A new battlefront in the war to erase politically incorrect civil liberties is taking place across corporate America under the innocuous-sounding banner of "Wellness." Wellness certainly sounds nice; what kind of person is against wellness? That sounds as crazy as being anti-hope, or standing in the way of change.
Obviously we all want to be well, but now it appears you won't have much choice in the matter. Be well or face consequences beyond the state of one's health. But always remember: We're doing this for your own good.
The latest thing that's in our best interest is a renewed focus on quitting smoking, or as they say in more sophisticated circles, smoking cessation. And I'll take a brief time out to recognize that, indeed, quitting smoking is in a smoker's best interest, however, what's different this time around are the tactics employed.
Before we discuss them, let's do a review of liberal social engineering programs from inception to execution. These steps should prove generally predictive of smoking cessation efforts currently underway.
- A group of individuals anoints themselves as better-informed than the rest of us. They base this largely on the fact that they listen to the same programs on NPR and consistently vote Democrat.
- The self-defined elite group comes to an agreement that the rest of us are not as enlightened as they. This is expressed in many ways, usually involving code words such as "clinging", "mean-spirited", or "greedy". If you hear these words being applied to you or your associates, this is a clear indication that you are not one of the elites.
- The elites begin to develop a sense of responsibility for their lessers. This is often expressed in statements like, "It's just makes me so sad to see them like that. I wish there were something we could do to..."
- The elites form a plan. The plan generally involves making everyone else behave like them. As enthusiasm rises, what were once "differences" become "problems" and finally metamorphose into a "crisis". When the word "crisis" appears, this usually signals the end of planning phase. The Plan predictably contains the following elements: coercion, moral superiority, lack of debate and voting, and a succession of "experts" who testify on its behalf.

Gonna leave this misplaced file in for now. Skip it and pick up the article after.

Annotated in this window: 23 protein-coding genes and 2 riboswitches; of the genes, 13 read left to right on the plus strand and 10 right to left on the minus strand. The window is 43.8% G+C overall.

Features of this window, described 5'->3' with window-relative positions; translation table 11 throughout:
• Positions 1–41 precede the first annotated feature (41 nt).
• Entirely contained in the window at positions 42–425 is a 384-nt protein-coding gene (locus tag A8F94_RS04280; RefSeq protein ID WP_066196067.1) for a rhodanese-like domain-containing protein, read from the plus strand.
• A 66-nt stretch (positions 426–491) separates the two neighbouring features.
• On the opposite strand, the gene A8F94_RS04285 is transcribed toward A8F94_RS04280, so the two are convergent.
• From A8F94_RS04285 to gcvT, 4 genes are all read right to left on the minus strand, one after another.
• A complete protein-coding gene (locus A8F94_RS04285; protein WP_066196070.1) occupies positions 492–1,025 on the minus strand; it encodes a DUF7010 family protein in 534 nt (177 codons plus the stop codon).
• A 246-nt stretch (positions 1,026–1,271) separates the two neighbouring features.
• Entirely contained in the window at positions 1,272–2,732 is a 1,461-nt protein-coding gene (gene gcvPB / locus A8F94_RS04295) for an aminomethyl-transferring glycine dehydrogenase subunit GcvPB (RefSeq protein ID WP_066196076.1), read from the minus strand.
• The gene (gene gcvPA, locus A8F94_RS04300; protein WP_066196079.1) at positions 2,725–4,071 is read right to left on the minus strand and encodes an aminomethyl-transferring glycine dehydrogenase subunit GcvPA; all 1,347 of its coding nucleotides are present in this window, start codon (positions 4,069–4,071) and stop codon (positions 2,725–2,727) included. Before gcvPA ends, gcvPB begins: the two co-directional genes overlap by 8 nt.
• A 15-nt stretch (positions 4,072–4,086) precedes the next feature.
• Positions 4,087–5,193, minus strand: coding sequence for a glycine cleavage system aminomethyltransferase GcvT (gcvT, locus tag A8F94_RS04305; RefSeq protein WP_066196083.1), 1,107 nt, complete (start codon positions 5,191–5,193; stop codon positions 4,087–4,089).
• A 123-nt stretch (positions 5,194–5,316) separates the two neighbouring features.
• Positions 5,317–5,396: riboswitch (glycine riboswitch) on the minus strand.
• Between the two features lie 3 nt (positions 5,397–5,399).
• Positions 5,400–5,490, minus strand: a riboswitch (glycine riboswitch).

- The plan is imposed. If the legislative branch refuses, the judiciary is prevailed upon to conjure up a constitutional justification.
- The plan begins to fail. This step is usually followed by demands for more resources to "properly implement the plan", (see the War on Poverty), and angry accusations at non-elite groups for their mean spirited, clingy refusal to change.
- The plan fails.
- The elites meet to form a new, better plan.
The smoking cessation plan seeks to turn recalcitrant smokers -- those so far unaffected by health education, high taxation and appeals to self-interest -- into non-smokers through the imposition of a "smoke free campus". What this means essentially is that no one is allowed to smoke anywhere on company property. Not content with banning smoking indoors and segregating it outdoors, it is now banished entirely like some wayward cleric in 13th century Europe, (or in the case of Islam - 21st century Europe). In many cases, these smoke free campus programs make it a company offense to even retire to your own vehicle and smoke a cigarette with the windows rolled up. The justification: your car is parked on our property and we don't approve of smoking!